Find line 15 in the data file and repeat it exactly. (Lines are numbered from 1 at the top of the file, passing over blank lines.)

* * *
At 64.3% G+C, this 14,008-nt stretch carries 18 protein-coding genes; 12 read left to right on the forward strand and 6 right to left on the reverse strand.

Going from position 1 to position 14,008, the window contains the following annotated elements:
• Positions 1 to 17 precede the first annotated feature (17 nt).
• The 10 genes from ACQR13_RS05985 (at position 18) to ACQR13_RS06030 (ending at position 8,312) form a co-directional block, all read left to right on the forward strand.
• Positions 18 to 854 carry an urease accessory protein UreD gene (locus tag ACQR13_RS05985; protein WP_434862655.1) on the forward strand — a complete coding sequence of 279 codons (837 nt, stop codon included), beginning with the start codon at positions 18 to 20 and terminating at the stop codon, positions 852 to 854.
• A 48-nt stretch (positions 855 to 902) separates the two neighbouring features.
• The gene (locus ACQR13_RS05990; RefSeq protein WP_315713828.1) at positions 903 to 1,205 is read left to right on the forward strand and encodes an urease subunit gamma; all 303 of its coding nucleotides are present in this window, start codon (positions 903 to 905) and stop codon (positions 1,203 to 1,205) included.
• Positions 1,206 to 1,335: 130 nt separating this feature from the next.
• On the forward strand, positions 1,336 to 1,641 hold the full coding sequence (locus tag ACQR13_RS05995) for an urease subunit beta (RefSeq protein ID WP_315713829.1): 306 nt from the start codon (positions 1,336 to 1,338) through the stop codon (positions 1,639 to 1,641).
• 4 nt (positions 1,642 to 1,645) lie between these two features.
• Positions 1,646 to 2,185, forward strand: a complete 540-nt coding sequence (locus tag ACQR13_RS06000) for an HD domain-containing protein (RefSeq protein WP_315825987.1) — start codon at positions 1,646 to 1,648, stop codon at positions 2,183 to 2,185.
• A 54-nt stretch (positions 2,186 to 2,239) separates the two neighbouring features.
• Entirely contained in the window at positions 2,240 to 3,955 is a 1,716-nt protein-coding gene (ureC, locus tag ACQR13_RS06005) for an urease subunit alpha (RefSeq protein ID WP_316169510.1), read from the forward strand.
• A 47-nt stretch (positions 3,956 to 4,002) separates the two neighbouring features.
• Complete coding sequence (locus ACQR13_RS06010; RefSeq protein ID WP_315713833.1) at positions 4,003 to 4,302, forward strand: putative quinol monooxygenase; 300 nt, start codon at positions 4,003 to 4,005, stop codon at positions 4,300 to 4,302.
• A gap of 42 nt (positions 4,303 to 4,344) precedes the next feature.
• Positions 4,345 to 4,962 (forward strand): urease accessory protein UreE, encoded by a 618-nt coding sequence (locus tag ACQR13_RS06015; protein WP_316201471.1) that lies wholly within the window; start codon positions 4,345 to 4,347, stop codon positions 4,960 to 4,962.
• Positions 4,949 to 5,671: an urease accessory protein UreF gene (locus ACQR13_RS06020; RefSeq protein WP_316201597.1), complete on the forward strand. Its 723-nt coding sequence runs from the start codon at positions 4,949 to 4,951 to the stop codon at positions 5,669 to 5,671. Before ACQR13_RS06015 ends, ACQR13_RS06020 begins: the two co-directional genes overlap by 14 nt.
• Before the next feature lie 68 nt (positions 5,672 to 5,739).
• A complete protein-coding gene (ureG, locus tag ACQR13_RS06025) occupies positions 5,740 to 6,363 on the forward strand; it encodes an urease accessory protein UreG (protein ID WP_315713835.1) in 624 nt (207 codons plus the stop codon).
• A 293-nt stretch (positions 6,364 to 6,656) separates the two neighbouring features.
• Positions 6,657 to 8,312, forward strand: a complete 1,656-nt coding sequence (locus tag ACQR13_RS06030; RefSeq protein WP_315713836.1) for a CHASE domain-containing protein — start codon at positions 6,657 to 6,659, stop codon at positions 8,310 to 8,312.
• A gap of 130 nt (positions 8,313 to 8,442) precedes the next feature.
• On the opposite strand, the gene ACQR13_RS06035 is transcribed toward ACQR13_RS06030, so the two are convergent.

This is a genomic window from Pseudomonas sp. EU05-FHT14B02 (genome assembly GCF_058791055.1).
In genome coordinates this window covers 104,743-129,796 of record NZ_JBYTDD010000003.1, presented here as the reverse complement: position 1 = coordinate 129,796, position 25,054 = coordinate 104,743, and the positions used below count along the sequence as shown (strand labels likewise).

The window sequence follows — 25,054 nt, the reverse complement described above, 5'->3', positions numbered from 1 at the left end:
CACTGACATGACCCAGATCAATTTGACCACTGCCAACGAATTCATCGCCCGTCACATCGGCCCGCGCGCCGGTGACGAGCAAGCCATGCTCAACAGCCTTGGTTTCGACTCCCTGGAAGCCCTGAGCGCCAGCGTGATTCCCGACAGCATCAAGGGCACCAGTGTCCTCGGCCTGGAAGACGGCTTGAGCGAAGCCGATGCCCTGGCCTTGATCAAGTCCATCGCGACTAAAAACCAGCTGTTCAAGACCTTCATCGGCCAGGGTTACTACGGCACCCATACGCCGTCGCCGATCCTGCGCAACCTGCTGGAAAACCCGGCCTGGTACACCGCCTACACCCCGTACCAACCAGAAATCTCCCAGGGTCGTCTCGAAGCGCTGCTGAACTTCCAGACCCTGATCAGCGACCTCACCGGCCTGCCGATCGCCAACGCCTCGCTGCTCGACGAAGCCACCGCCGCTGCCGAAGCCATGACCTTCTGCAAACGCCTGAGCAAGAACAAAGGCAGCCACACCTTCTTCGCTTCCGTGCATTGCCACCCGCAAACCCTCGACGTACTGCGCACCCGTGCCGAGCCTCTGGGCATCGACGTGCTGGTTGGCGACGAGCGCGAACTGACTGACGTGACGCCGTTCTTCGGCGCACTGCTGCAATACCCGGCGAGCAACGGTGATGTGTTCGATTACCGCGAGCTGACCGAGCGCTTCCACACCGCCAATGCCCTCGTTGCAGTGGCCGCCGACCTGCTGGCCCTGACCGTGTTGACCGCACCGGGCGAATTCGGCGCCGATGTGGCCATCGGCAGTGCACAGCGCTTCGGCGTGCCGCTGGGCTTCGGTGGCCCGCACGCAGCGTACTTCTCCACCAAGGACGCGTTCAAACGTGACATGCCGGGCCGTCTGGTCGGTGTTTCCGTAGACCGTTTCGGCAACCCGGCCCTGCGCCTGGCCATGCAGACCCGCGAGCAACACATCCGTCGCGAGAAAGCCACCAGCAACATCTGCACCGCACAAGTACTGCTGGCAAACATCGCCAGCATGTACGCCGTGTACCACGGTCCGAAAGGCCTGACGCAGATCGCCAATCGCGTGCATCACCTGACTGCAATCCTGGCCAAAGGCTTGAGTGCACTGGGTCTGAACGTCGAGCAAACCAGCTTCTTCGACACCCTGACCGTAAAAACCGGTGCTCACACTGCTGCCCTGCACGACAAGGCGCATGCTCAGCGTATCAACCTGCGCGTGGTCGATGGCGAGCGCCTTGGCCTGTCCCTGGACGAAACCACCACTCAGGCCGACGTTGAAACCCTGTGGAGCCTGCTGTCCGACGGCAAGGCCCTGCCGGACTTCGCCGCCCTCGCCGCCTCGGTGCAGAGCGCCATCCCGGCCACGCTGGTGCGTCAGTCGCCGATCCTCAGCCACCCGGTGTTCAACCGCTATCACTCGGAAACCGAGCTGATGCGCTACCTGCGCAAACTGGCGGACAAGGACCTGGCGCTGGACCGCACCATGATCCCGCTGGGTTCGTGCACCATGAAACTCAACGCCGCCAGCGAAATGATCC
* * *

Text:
• Complete coding sequence (locus ACQR13_RS06010; RefSeq protein ID WP_315713833.1) at positions 4,003 to 4,302, forward strand: putative quinol monooxygenase; 300 nt, start codon at positions 4,003 to 4,005, stop codon at positions 4,300 to 4,302.